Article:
In Relation to the Feminine

The dichotomy of Hela and the Valkyrie reminds us of how the perception and framing of the feminine is always a reflection of the type of masculinity involved. On the one hand, we have previously misguided Odin creating an heir; and Skurge blindly following an alpha female for elevation above other men. On the other, currently enlightened Thor who is reminded of his own godliness in partnership with the soul-guiding warrior woman he admires. In tandem, Thor finds harmony with his re-owned adversarial-ally of a brother. In turn, Thor reignited Valkyrie’s divine identity by proving he’s not a lost cause – he can escape both the endless battle pit and the golden falsehood.

Of course, her re-ignition also included the catharsis of chaos and a re-connection with her own divine-identity…


His Own True God

In one scene, Thor reminds us that he’s never been afraid of snakes (or the mythical Snake). This is a nod to the Nordic myth, and to an aspect feared by humans in association with Chaos. The Snake is also a human symbol of inherent sexual power, or fire, which can be divine or deadly. Thor is hesitant to be tricked by a false snake – a false sense of power or a false path which is counterproductive to his heroic goals. On some level, he fears that Odin’s and Asgard’s weaknesses are his own, and that he cannot otherwise define himself and his power, but by its demons.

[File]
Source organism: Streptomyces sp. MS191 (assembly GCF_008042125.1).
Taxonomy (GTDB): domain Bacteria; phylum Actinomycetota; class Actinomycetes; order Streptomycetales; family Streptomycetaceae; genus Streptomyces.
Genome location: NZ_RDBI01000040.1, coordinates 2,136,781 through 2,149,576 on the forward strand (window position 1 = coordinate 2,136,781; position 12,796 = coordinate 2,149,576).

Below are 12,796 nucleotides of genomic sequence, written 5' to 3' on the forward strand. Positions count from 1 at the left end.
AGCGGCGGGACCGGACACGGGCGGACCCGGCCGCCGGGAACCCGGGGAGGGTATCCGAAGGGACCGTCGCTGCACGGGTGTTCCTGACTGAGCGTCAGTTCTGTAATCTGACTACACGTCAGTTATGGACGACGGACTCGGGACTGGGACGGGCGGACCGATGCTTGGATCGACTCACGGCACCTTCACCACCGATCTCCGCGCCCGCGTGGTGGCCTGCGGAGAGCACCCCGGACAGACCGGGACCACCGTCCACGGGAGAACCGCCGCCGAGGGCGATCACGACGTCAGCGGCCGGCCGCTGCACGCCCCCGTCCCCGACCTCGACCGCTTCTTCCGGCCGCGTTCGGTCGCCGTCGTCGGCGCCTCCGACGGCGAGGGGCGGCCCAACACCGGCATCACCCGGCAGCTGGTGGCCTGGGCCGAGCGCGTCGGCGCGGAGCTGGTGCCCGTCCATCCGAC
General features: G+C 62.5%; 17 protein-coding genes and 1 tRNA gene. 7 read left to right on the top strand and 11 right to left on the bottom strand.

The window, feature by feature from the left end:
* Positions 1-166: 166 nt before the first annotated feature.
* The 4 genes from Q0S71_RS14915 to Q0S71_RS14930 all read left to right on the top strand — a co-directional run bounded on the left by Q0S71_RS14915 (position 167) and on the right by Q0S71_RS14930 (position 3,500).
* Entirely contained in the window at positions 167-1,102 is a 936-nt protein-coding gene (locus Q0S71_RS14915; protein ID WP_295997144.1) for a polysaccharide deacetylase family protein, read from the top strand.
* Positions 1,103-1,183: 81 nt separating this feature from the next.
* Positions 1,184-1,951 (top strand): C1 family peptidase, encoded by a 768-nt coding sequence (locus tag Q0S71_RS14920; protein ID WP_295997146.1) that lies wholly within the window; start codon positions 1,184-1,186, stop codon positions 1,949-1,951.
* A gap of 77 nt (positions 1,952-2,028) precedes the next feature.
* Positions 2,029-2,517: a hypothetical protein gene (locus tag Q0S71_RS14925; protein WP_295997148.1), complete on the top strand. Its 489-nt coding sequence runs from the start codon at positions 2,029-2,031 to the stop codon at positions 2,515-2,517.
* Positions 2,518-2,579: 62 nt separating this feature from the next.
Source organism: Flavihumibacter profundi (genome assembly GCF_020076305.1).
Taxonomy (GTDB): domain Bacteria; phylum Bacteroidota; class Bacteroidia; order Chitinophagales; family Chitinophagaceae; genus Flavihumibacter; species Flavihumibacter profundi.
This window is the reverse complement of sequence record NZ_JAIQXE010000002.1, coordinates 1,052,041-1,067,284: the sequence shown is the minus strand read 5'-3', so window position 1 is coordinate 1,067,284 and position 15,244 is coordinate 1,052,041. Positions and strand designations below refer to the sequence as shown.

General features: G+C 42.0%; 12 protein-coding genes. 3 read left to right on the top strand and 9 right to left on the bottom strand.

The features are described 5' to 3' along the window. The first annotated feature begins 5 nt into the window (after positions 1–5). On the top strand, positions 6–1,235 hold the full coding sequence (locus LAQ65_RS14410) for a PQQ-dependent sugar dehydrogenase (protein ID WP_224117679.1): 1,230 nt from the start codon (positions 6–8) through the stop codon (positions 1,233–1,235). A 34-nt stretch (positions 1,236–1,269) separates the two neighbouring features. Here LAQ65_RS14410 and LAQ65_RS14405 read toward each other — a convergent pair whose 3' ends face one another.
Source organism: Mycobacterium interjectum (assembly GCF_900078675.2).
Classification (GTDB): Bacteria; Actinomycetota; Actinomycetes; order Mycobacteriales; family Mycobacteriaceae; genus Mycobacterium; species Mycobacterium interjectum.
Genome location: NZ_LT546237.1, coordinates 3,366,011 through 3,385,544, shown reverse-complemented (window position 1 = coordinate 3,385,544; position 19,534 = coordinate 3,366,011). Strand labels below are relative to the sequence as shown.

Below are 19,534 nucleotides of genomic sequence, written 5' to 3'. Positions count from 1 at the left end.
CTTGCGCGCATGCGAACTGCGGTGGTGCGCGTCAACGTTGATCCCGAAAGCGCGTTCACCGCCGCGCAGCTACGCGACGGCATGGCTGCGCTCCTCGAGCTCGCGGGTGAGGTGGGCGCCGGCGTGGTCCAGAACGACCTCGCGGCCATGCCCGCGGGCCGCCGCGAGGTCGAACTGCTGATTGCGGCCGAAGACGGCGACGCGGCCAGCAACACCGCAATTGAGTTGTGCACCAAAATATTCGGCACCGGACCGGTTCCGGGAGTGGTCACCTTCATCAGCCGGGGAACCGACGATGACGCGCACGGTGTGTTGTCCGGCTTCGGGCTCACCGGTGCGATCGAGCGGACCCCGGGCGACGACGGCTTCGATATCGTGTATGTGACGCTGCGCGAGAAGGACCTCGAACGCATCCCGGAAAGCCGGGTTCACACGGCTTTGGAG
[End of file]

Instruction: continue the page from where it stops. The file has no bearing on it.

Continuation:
In the MCU, Thor has always lived in the safety of self-definition as Odin’s most highly regarded son, as the champion for a rock-solid benevolent construct (Asgard under Odin). Odin’s death brings on entirely new challenges and pressured opportunities to prove his ability to be a king – a divinely masculine hero on a whole new level.

Odin is the only king he’s ever known; and offered much wisdom. Thor must find a way to learn from him, find closure after Hela and ‘be his own kind of man’ god.


Authenticity + Responsibility

It’s no accident that Thor must keep asserting himself as God of Thunder. Others mistake him for a Lord, a dominating ruler over others. This decision, refusing kingship, first proved him to be our hero six years/two movies ago. Although he previously saw through this facade, he hadn’t yet dealt with the harsher truths and inevitable identity deconstruction.

What he wants to remind himself of, and anyone who will listen, is his inherent divinity. 

Thor has always known this, deep down. He’s also dealing with the implication that the alternative to Hela or Loki ruling Asgard is himself. Leadership is a position of responsibility he’s not ready to take on, and he doesn’t want. Still, the alternative is worse. He cares enough about the people, and has a sense of ethics all his own, to take it on.